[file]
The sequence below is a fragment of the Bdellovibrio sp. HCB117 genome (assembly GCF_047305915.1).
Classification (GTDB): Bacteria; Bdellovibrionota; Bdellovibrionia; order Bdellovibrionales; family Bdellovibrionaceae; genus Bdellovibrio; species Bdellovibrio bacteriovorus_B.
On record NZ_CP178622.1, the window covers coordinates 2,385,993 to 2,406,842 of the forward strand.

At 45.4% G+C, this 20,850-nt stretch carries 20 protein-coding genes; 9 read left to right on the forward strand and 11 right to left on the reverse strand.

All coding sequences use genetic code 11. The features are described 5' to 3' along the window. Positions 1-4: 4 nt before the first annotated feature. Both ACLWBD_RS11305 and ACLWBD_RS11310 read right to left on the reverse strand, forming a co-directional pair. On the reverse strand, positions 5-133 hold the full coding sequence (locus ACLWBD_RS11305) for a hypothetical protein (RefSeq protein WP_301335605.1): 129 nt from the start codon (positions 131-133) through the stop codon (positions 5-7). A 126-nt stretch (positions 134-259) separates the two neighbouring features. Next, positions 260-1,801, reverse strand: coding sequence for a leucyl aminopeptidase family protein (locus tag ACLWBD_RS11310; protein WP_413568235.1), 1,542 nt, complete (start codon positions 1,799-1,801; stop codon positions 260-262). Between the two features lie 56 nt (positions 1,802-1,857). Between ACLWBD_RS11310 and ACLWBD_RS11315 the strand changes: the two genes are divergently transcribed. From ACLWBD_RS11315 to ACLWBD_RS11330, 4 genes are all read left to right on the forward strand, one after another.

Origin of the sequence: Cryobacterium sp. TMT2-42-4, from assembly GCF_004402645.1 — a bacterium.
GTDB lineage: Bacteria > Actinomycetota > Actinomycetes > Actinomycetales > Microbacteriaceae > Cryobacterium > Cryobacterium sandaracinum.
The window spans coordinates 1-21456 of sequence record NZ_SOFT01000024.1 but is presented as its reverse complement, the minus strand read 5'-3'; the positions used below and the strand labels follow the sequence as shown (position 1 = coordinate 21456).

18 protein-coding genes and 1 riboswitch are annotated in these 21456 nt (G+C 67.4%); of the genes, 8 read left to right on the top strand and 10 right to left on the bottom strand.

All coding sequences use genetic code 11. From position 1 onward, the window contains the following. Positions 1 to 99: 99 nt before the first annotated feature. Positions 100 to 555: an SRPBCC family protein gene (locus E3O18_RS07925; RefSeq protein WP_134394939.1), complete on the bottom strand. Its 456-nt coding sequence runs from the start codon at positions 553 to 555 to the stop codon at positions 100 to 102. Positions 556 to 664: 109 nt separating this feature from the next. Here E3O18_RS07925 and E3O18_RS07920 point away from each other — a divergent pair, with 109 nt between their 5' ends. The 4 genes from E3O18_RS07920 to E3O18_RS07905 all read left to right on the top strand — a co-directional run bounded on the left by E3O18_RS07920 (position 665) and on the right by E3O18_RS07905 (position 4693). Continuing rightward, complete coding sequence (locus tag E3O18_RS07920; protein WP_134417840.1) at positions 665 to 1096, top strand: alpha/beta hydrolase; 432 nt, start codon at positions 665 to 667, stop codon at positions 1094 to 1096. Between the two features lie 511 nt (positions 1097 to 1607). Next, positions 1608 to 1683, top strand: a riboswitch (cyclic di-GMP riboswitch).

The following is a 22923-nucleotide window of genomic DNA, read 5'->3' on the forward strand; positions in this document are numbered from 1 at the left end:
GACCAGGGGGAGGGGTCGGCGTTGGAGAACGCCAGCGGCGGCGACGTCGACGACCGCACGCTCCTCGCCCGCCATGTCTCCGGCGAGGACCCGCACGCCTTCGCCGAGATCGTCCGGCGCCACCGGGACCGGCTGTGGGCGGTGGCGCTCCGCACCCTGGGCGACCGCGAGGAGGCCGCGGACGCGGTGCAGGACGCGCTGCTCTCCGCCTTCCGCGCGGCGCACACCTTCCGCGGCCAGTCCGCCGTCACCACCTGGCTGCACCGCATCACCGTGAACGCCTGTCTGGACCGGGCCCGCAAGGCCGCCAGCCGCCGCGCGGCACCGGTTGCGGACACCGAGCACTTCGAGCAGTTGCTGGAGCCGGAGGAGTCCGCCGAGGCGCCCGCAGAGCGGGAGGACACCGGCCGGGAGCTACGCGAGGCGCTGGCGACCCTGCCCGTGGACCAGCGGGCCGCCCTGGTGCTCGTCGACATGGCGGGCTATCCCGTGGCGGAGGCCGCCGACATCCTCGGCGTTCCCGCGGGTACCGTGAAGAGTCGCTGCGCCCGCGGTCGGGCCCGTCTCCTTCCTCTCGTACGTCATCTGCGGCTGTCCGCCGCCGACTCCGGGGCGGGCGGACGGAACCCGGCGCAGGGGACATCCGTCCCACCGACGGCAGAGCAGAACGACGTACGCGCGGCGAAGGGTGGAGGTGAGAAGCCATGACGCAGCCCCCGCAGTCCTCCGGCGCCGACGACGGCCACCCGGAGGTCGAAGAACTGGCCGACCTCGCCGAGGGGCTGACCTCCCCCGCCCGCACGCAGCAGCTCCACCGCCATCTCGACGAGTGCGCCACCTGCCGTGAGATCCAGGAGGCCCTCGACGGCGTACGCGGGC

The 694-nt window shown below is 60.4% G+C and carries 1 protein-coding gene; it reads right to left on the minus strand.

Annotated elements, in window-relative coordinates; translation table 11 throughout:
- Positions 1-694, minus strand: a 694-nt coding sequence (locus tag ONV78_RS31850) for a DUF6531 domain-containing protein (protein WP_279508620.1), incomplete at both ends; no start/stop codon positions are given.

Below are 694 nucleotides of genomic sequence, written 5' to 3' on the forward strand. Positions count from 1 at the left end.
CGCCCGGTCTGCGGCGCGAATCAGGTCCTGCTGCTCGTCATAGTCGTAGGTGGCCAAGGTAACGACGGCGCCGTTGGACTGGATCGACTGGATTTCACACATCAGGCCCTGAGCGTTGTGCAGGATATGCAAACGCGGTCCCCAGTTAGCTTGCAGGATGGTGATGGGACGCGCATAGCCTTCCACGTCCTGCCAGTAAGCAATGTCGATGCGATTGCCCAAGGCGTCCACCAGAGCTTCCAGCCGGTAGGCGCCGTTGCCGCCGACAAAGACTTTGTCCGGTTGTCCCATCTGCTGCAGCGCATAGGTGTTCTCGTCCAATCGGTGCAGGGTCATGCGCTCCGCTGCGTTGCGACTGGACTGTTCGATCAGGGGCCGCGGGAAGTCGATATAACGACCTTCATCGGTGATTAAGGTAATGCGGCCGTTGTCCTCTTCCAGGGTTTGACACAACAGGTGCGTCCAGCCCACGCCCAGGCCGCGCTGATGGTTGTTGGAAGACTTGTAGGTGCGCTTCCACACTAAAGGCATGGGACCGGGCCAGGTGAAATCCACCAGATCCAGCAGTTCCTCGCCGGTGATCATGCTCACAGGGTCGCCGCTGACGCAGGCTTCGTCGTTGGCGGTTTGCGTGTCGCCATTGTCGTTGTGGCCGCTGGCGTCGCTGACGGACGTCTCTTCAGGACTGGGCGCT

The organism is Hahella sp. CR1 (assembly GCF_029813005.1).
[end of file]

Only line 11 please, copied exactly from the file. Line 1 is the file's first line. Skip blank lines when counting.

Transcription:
The following is a 22923-nucleotide window of genomic DNA, read 5'->3' on the forward strand; positions in this document are numbered from 1 at the left end: